In the world of video games, timing can be everything. If a promising property releases alongside an existing IP then it can struggle to find an audience, or if an indie title like Fall Guys hits right as gamers are desperate for something new, it can find a massive audience. In the case of Mossmouth's Spelunky 2, the timing is perfect for a resurgence of the spelunking rogue-like.
While many sequels, especially those released nearly 8 years after their predecessor, try to focus on making grand changes to their formula, Spelunky 2 sticks to its whips. Developer Mossmouth has made plenty of tweaks to make sure that Spelunky 2 looks and plays better than Spelunky 1 but it never abandons the core principles of the original. This is what a near-perfect sequel should be.
Spelunky 2 picks up many years after the original and puts players in control of the daughter of the main spelunker from the first game. Although she has been warned not to follow her parents, the young girl ventures to the moon and finds a similar labyrinth of shifting "rooms" awaiting her. She must venture through four distinct biomes (each with around 4 stages) to try to find the mystery behind her parents' disappearance and maybe nab some treasure along the way.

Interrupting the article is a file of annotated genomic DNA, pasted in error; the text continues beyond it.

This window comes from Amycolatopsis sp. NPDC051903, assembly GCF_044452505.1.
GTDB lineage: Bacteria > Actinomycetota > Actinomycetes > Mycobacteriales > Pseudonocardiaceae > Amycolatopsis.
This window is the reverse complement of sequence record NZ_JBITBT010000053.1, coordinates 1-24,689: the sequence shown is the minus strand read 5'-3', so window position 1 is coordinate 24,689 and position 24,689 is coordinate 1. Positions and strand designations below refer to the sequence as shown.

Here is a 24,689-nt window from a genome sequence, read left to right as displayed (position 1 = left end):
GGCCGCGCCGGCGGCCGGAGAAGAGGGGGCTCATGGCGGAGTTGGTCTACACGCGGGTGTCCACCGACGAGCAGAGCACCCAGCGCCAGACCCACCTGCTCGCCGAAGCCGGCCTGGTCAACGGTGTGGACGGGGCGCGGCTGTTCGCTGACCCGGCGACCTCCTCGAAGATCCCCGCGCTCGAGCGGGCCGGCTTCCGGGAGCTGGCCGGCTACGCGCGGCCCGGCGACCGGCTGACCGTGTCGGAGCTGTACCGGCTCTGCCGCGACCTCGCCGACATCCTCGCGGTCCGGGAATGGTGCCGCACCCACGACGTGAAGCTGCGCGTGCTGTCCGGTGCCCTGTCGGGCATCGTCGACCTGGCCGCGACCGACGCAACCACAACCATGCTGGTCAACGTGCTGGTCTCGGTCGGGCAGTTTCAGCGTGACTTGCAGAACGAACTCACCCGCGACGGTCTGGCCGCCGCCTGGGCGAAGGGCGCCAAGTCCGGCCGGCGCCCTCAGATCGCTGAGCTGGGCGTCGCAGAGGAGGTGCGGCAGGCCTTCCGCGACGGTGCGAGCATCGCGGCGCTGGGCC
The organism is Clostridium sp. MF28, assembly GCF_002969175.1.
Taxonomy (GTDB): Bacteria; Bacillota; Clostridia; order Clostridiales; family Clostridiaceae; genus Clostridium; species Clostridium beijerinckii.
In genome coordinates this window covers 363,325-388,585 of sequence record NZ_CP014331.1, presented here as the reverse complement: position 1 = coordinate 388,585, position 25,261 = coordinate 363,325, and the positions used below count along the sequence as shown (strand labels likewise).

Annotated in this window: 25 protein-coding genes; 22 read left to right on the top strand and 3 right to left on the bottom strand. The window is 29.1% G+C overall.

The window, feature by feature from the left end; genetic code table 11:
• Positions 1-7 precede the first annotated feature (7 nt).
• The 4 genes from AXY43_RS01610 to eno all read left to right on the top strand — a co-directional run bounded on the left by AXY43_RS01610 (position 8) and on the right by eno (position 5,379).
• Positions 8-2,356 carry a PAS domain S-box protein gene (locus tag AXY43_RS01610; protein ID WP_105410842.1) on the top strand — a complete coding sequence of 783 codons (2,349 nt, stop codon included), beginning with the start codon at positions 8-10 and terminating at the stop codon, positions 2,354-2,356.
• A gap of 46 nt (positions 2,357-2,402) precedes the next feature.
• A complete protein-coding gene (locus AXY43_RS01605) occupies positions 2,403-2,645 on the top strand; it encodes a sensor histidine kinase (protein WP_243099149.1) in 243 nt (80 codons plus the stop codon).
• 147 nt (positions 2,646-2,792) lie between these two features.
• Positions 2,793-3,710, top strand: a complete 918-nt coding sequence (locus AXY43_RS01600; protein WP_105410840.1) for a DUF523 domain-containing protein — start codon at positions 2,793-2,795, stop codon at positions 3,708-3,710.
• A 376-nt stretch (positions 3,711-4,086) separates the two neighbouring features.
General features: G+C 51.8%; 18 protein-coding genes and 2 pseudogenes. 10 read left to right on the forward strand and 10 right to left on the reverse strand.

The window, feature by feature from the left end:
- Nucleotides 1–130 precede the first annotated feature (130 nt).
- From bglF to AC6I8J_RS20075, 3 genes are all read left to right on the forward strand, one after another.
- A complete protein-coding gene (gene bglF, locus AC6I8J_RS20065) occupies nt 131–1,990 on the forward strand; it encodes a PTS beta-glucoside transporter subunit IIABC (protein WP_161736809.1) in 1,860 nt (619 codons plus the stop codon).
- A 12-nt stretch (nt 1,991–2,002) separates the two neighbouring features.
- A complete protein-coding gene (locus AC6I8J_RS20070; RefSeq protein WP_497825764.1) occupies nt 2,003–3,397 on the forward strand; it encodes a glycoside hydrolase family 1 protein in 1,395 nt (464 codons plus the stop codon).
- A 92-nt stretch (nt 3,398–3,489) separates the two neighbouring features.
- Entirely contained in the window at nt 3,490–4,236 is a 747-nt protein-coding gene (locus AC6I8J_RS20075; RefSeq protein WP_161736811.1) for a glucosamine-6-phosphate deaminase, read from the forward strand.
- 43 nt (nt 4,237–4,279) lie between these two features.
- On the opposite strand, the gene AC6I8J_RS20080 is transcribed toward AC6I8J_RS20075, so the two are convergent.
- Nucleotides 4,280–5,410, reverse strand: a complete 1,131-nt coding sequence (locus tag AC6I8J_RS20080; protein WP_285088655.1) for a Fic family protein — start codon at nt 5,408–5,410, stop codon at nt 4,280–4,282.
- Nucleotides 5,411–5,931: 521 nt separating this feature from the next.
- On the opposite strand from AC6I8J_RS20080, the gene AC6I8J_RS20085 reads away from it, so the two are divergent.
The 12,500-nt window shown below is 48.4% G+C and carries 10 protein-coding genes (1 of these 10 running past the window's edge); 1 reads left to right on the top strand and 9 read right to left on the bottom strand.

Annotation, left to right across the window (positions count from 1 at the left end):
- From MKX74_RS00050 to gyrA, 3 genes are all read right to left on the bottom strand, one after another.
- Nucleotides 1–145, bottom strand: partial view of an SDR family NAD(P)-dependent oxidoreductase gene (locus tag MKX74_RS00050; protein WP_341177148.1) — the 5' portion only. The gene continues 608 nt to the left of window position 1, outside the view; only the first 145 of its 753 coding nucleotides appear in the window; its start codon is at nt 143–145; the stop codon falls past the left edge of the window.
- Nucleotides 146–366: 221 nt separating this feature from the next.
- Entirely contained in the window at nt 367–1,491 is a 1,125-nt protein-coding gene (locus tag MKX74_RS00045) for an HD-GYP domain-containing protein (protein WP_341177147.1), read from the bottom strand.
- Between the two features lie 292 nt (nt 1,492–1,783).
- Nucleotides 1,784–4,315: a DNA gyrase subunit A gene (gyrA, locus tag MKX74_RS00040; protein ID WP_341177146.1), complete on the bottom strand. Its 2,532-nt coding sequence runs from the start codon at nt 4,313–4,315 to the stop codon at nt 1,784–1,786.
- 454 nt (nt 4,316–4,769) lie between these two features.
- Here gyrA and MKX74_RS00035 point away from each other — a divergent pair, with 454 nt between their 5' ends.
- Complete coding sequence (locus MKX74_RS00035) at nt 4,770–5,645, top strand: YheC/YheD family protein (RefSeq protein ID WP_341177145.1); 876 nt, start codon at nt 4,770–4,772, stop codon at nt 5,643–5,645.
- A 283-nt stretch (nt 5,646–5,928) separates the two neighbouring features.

The basics of Spelunky are completely intact for Spelunky 2. Players work their way down past a number of enemies, traps, and obstacles while collecting gold to purchase useful items for offense, defense, traversal. They can go as fast or as slow as they like, but there is always a drawback to either approach. Speeding through a level can lead to a quick death, since players start with only 4HP. Going slowly lets players suss out danger, but the game has ways to punish those who linger for too long. One wrong move and players restart from square one.
Spelunky 2, like its predecessor, is all about the methodical approach. Yes, speedrunners will be able to zip through Spelunky 2's levels in seconds, but the average player knows the dangers that lurk everywhere. Mossmouth has upped the ante when it comes to devices of death/injury in Spelunky 2 and one misstep can be the difference between a clean run through a zone and instant restart.
Some of the classics have returned for Spelunky 2, like the spider, snake, and the wily shopkeeper, but there are a dozen or more new foes as well. Most of these new enemies feature completely unique behaviors that will force even hardcore Spelunky fans into trying new strategies. One of the new enemies, the hedgehog, burrows through the ground and can pop up right next to the player, preventing them from sitting on a pathway for too long. Mossmouth has clearly studied its playerbase to understand what would shake things up just enough to make the experience feel fresh but fair.